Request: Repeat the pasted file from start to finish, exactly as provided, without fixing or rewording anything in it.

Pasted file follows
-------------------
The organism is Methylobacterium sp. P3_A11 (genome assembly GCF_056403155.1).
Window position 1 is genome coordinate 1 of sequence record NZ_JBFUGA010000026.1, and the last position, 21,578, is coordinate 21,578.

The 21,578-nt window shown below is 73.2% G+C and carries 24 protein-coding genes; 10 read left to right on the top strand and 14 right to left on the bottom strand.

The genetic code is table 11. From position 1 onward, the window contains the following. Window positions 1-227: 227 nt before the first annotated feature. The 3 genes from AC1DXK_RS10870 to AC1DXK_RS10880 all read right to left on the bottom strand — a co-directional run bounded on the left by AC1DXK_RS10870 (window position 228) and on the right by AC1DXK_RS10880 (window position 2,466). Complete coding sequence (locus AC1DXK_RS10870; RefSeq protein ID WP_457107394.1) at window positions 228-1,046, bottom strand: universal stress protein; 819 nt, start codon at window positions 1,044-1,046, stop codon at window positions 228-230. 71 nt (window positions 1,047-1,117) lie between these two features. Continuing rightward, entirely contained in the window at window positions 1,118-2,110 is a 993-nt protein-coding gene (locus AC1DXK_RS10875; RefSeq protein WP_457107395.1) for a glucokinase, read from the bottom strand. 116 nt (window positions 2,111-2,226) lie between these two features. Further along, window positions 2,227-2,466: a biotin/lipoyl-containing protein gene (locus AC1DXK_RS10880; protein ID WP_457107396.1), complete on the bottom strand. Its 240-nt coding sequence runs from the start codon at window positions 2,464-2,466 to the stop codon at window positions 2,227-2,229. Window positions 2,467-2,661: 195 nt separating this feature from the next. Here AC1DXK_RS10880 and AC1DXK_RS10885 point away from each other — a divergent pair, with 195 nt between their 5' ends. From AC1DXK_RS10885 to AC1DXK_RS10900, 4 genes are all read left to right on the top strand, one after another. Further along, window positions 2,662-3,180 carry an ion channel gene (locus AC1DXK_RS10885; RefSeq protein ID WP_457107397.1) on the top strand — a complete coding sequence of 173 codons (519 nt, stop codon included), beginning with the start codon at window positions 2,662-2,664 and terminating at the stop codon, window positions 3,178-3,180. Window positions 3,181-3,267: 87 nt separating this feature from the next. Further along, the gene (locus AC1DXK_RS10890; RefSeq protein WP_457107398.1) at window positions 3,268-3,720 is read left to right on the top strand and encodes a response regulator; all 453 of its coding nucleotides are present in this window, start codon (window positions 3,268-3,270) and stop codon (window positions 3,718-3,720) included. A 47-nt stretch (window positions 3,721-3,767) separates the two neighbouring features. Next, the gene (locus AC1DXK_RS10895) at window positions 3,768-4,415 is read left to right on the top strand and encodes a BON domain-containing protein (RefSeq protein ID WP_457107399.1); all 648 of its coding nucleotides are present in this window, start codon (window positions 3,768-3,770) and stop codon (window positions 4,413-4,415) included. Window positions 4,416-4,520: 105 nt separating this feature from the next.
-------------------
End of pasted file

The organism is Methylobacterium sp. P3_A11 (genome assembly GCF_056403155.1).
Window position 1 is genome coordinate 1 of sequence record NZ_JBFUGA010000026.1, and the last position, 21,578, is coordinate 21,578.

The 21,578-nt window shown below is 73.2% G+C and carries 24 protein-coding genes; 10 read left to right on the top strand and 14 right to left on the bottom strand.

The genetic code is table 11. From position 1 onward, the window contains the following. Window positions 1-227: 227 nt before the first annotated feature. The 3 genes from AC1DXK_RS10870 to AC1DXK_RS10880 all read right to left on the bottom strand — a co-directional run bounded on the left by AC1DXK_RS10870 (window position 228) and on the right by AC1DXK_RS10880 (window position 2,466). Complete coding sequence (locus AC1DXK_RS10870; RefSeq protein ID WP_457107394.1) at window positions 228-1,046, bottom strand: universal stress protein; 819 nt, start codon at window positions 1,044-1,046, stop codon at window positions 228-230. 71 nt (window positions 1,047-1,117) lie between these two features. Continuing rightward, entirely contained in the window at window positions 1,118-2,110 is a 993-nt protein-coding gene (locus AC1DXK_RS10875; RefSeq protein WP_457107395.1) for a glucokinase, read from the bottom strand. 116 nt (window positions 2,111-2,226) lie between these two features. Further along, window positions 2,227-2,466: a biotin/lipoyl-containing protein gene (locus AC1DXK_RS10880; protein ID WP_457107396.1), complete on the bottom strand. Its 240-nt coding sequence runs from the start codon at window positions 2,464-2,466 to the stop codon at window positions 2,227-2,229. Window positions 2,467-2,661: 195 nt separating this feature from the next. Here AC1DXK_RS10880 and AC1DXK_RS10885 point away from each other — a divergent pair, with 195 nt between their 5' ends. From AC1DXK_RS10885 to AC1DXK_RS10900, 4 genes are all read left to right on the top strand, one after another. Further along, window positions 2,662-3,180 carry an ion channel gene (locus AC1DXK_RS10885; RefSeq protein ID WP_457107397.1) on the top strand — a complete coding sequence of 173 codons (519 nt, stop codon included), beginning with the start codon at window positions 2,662-2,664 and terminating at the stop codon, window positions 3,178-3,180. Window positions 3,181-3,267: 87 nt separating this feature from the next. Further along, the gene (locus AC1DXK_RS10890; RefSeq protein WP_457107398.1) at window positions 3,268-3,720 is read left to right on the top strand and encodes a response regulator; all 453 of its coding nucleotides are present in this window, start codon (window positions 3,268-3,270) and stop codon (window positions 3,718-3,720) included. A 47-nt stretch (window positions 3,721-3,767) separates the two neighbouring features. Next, the gene (locus AC1DXK_RS10895) at window positions 3,768-4,415 is read left to right on the top strand and encodes a BON domain-containing protein (RefSeq protein ID WP_457107399.1); all 648 of its coding nucleotides are present in this window, start codon (window positions 3,768-3,770) and stop codon (window positions 4,413-4,415) included. Window positions 4,416-4,520: 105 nt separating this feature from the next.